Ekalavya (Sanskrit: एकलव्य, ékalavya) is a character from the epic The Mahābhārata. He was a young prince of the Nishadha, a confederation of jungle tribes in Ancient India.

Mahabharata character
Ekalavya trains himself
In-universe information
FamilyHiranyadhanus (father)
Ketuman (son) and another son

Ekalavya is called as one of the foremost of kings in the Rajasuya Yagya where he honours Yudhishthira by offering shoes with respect.[1][2] Though he didn't have his right thumb, he was noted as a very powerful archer and warrior.[3]

Life and LegendsEdit


Princes surprised at dog

In the Mahabharata, Ekalavya was the son of Hiranyadhanus, the chief of Nishada. He served under King Jarasandha's army as General. His father Hiranyadhanu was the commander of the most powerful king of that time, Jarasandha. Ekalavya still didn't give up on his resolute will to master archery. He once stayed hidden in the forest while guru Drona was teaching the Kaurava and Pandava brothers, after they left for the ashram, Ekalavya collected the mud on which his Guru walked, as a symbolic gesture of reverence for his Guru's knowledge and footsteps. Later he went into the forest and fashioned a statue of Drona under a big old well-grown tree. He began a disciplined program of self-study over many years. Accepting the statue as his guru, he practised before it every single day.

Guru DakshinaEdit

Eklavya's dakshina of his right hand thumb to his guru

One day when Drona and his students were going out into the forest, Arjuna saw a dog that was unable to bark due to an amazing construction of arrows in and all around his mouth. This construction was harmless to the dog but prevented the dog from barking. Drona was amazed but also distressed: as he had promised Arjuna that he would make him the greatest archer in the world. Wondering who such a fine archer could be, Drona and his students investigated and came upon Ekalavya. Upon seeing Drona, Ekalavya came and bowed to him.

Drona asked Ekalavya where he had learned archery. Ekalavya replied "under you, Guruji", and showed Drona his statue while explaining what he had done. Drona then reminded Ekalavya that to truly be Drona's pupil, Ekalavya would have to pay guru dakshina. Readily, Ekalavya offers to do anything for Drona. Drona knew Ekalavya in the future will work for Magadha which was the enemy of Hastinapur. Drona asks Ekalavya to cut off his right thumb as Guru Dakshina. Happy and smiling, Ekalavya cuts off the thumb and presents it as Gurudakshina to Dronacharya.[4]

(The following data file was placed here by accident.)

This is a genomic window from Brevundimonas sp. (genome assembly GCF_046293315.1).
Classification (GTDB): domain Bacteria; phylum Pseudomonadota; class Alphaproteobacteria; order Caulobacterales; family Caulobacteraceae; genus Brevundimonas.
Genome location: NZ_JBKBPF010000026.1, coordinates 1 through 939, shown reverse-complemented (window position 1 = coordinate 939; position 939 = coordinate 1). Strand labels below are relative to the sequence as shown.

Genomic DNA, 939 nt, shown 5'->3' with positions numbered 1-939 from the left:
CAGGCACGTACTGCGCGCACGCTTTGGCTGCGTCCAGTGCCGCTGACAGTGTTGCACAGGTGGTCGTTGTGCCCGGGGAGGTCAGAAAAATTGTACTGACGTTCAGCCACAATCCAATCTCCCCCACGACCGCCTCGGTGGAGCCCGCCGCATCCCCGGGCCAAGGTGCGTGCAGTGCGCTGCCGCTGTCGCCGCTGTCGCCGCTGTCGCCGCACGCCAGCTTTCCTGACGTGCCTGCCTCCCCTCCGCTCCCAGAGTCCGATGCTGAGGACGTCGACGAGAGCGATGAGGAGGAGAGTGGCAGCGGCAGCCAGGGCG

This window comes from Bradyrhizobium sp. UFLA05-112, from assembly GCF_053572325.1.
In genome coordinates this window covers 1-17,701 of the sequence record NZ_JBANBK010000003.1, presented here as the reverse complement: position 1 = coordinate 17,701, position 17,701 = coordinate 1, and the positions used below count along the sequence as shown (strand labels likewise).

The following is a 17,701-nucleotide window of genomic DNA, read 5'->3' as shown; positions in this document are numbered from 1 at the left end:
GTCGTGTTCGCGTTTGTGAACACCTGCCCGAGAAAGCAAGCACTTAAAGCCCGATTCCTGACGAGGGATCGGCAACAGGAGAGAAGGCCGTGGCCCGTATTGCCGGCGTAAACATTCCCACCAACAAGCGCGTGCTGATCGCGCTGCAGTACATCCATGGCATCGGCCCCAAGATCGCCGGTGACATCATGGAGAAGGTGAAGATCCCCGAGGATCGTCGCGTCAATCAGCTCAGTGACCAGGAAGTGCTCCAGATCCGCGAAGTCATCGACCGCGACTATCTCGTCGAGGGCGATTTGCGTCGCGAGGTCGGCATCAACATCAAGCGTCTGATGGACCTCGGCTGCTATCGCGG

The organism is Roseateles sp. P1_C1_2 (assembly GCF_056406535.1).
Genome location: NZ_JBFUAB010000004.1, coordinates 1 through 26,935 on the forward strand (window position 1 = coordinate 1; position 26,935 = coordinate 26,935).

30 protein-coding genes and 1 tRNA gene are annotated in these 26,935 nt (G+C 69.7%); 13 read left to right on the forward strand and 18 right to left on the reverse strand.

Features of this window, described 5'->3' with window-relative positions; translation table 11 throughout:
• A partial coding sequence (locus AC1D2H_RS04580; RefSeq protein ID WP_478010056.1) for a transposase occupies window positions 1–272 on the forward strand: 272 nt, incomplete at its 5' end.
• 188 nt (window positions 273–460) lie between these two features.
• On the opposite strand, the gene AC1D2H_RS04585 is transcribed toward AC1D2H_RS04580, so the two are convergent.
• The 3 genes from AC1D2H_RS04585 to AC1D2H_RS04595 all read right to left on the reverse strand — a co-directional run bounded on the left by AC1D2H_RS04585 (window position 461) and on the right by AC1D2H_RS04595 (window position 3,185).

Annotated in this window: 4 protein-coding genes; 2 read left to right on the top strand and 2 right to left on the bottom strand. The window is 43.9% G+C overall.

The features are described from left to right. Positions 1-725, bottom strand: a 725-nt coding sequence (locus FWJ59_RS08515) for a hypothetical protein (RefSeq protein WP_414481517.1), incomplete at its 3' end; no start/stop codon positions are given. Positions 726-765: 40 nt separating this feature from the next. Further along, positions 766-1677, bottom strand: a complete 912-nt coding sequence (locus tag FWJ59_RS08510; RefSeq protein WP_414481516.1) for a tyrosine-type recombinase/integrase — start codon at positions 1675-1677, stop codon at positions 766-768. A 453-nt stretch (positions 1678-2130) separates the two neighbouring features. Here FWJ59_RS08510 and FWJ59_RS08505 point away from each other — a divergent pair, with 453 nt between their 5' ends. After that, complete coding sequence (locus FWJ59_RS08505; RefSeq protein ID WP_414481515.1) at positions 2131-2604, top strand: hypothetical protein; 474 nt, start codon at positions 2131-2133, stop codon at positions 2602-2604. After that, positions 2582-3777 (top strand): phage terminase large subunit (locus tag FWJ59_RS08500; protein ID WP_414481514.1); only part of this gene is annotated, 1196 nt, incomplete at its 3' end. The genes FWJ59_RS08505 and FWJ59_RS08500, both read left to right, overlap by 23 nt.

Later lifeEdit

The Bhagavata Purana mentions that Ekalavya assisted Jarasandha, when he attacked Mathura, to take the revenge of the death of Kamsa.[5]In this battle Ekalavya was killed by Lord Krishna, because Krishna knew about the future war of Mahabharat and Ekalavya could become an obstacle in the establishment of dharma.


There is an Ekalavya temple (Hindi: एकलव्य मंदिर) temple in honor of Mahabharata fame Ekalavya in Khandsa village in Sector 37 of Gurugram city in Haryana state of India. As per folklore, this is the only temple of Ekalavya and it is the place where Ekalavya cut his thumb and offered to guru Drona.[6]

In honour of Ekalavya, the Government of India runs an Ekalavya Model Residential School (EMRS) model residential school scheme for Indian tribals. Ekalavya Award is awarded by the Government of Karnataka for outstanding performance in sports. Eklavya inspires a life-long learning philosophy and his presence seems to be a celebration for the masses. In this EklavyaParv, the motto is 'You Create Yourself" and the legend of Eklavya is a testimony that is forwarded by many thinkers as well. The discipleship that Eklavya represents is the best for a student and enables one to be the creator of one's own destiny. Eklavya's exemplary discipleship is a life lesson in this age.[7][8]

In popular cultureEdit

The 2007 movie Eklavya: The Royal Guard featuring Sanjay Dutt and Amitabh Bacchan was named after Eklavya.

See alsoEdit


  1. ^ "Ekalavya Honouring Yudhishthira". Retrieved 19 November 2013.
  2. ^ "Ekalavya—Foremost of the Kings of Rajasuya Yagna". Retrieved 19 November 2013.
  3. ^ "Eklavya—A Powerful Archer and Charioteer". Retrieved 19 November 2013.
  4. ^ "GURU DRONACHARYA & EKALAVYA". Times of India Blog. 21 February 2019. Retrieved 15 September 2020.
  5. ^ Bhagavata Purana Skandha X Chapter 50 verse 10.2-4, Vrindavana Edition.
  6. ^ Locals want tourist circuit developed for the Guru - April 2016
  7. ^ https://eklavyaparv.com/eklavyaism/insights-views/241-what-is-eklavyaism-eklavyaism-is-you
  8. ^ https://wisdom.srisriravishankar.org/story-eklavya-devotion/